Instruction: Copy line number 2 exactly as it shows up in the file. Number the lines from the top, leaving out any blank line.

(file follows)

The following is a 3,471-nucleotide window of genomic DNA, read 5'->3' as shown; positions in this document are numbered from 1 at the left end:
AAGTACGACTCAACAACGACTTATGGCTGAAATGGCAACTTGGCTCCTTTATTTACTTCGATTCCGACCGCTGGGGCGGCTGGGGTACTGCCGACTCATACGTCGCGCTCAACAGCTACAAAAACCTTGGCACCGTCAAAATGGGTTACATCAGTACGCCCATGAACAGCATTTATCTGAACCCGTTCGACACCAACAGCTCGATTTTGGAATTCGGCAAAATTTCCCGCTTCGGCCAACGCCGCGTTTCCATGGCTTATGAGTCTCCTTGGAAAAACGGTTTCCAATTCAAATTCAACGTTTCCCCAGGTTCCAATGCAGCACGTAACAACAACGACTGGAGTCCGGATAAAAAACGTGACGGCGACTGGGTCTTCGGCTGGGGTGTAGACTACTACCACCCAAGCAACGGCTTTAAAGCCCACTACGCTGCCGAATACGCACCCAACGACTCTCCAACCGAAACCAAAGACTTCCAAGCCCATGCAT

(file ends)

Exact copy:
AAGTACGACTCAACAACGACTTATGGCTGAAATGGCAACTTGGCTCCTTTATTTACTTCGATTCCGACCGCTGGGGCGGCTGGGGTACTGCCGACTCATACGTCGCGCTCAACAGCTACAAAAACCTTGGCACCGTCAAAATGGGTTACATCAGTACGCCCATGAACAGCATTTATCTGAACCCGTTCGACACCAACAGCTCGATTTTGGAATTCGGCAAAATTTCCCGCTTCGGCCAACGCCGCGTTTCCATGGCTTATGAGTCTCCTTGGAAAAACGGTTTCCAATTCAAATTCAACGTTTCCCCAGGTTCCAATGCAGCACGTAACAACAACGACTGGAGTCCGGATAAAAAACGTGACGGCGACTGGGTCTTCGGCTGGGGTGTAGACTACTACCACCCAAGCAACGGCTTTAAAGCCCACTACGCTGCCGAATACGCACCCAACGACTCTCCAACCGAAACCAAAGACTTCCAAGCCCATGCAT